Obama to meet Democratic leaders before they leave to campaign

President Obama will meet with Democratic leaders one last time on Thursday before a midterm election that could decimate their numbers on Capitol Hill.

Obama is expected to talk about a variety of issues along with what the party should do going forward, the White House said Thursday.

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"It’s just one more opportunity to talk to some of his allies on Capitol Hill before they go out for the election," said White House spokesman Bill Burton.

House Speaker Nancy Pelosi (Calif.), her leadership position in jeopardy, will be joined at the White House by House Majority Leader Steny Hoyer (Md.), House Majority Whip James Clyburn (S.C.) and Chris Van Hollen (Md.), chairman of the Democratic Congressional Campaign Committee (DCCC).

Senate Majority Leader Harry Reid (Nev.), who is mired in a tough reelection battle, will also be there with Sens. Dick Durbin (Ill.), Charles Schumer (N.Y.) and Patty Murray (Wash.).

The meeting takes place less than a day after the House and Senate adjourned for the campaign season. Democrats are leaving Washington without extending tax cuts for the middle class that are set to expire at the end of the year. Obama wants to extend those tax cuts, but allow tax rates on wealthier families and individuals to rise.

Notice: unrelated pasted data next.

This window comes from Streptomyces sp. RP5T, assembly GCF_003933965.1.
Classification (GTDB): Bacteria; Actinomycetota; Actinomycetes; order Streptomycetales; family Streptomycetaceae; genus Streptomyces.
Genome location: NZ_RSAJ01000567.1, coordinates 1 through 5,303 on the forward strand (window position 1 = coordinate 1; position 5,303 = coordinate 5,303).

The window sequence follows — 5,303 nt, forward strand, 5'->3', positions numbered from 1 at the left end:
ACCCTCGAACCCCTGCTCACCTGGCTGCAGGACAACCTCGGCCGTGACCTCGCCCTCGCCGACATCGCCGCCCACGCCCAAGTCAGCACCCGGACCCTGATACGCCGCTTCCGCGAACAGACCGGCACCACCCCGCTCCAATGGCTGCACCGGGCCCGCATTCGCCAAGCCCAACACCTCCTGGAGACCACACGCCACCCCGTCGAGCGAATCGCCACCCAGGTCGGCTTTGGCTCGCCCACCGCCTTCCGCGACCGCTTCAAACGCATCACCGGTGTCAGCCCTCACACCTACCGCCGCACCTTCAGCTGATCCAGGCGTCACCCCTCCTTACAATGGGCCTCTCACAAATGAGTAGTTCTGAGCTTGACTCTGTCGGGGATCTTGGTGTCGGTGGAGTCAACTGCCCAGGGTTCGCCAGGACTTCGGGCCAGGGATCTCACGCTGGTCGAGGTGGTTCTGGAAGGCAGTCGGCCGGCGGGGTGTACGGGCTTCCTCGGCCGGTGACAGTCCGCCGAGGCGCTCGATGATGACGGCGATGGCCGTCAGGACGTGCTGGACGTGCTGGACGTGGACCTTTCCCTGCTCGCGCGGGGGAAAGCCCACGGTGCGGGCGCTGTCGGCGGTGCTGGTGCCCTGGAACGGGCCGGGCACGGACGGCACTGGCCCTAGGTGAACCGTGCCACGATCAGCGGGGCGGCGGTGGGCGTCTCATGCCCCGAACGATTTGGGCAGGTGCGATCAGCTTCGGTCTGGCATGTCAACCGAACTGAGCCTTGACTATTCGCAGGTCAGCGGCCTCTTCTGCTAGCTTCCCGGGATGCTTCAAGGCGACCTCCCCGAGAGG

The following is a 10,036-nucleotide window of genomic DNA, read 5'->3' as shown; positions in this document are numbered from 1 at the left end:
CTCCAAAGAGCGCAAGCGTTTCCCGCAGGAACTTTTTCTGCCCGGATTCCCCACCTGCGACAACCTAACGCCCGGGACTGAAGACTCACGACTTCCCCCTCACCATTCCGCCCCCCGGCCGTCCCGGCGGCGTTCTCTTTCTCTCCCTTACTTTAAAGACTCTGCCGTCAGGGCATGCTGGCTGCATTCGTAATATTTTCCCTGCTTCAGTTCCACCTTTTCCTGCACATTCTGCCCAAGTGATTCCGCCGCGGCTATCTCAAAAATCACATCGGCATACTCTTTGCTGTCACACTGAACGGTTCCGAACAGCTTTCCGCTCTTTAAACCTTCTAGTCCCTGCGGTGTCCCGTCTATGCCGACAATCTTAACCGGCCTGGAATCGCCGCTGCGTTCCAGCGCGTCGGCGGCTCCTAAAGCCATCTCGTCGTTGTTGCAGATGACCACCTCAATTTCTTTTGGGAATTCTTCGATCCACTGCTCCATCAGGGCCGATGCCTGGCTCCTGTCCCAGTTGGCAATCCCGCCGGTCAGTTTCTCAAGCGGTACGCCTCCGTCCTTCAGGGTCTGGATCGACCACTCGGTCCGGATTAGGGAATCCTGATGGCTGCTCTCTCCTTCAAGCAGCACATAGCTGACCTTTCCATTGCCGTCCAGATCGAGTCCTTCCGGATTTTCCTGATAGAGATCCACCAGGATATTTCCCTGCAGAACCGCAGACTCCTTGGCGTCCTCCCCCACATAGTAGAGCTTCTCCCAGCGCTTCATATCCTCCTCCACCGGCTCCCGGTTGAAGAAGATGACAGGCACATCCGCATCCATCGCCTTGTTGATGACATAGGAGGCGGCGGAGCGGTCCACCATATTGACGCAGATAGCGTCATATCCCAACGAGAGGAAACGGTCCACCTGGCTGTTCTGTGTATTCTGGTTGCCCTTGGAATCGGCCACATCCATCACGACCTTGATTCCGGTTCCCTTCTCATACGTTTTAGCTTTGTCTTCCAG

Congress approved a continuing resolution to fund the government before adjourning, but has not sent Obama any appropriations bills or a budget. 

When asked aboard Air Force One on Wednesday how Democrats could campaign without having so much as passed a budget, Burton said "nobody can argue" that this was not one "of the most productive legislative sessions that Congress has ever seen."

"They’ve moved at a pretty robust pace, and you can bet that they’re going to continue to do that because there’s a lot more work to do," Burton said. "The president will meet with Democratic leaders in Washington [Thursday], and they’ll talk about a wide variety of issues and what we ought to do going forward."

Polls suggest Republicans could win more than the 39 seats they need to take back the House. It would be tougher for Republicans to win control of the Senate, though polls showing tight races in West Virginia and Connecticut, where Democrats had been favored, suggest control of the Senate could be in play.

No matter what happens on Election Day, Obama and Congress face a busy lame-duck session after Nov. 2. Lawmakers will be under pressure to extend the tax cuts, and a host of other bills are in play for consideration.

Burton said the president has accepted the idea of a lame-duck vote on taxes.

"The president is comfortable with the tax cuts being dealt with in whatever way they need to get dealt with so that middle-class Americans can get a tax cut," Burton said.

Obama has drawn lines in the sand over the tax cuts, blasting Republicans for fighting for billions of dollars in tax cuts for the wealthy instead of extending only the cuts for the middle class.

Republicans, however, have sought to paint Obama's efforts as an attempt to raise taxes at a time when the economy is struggling mightily to recover.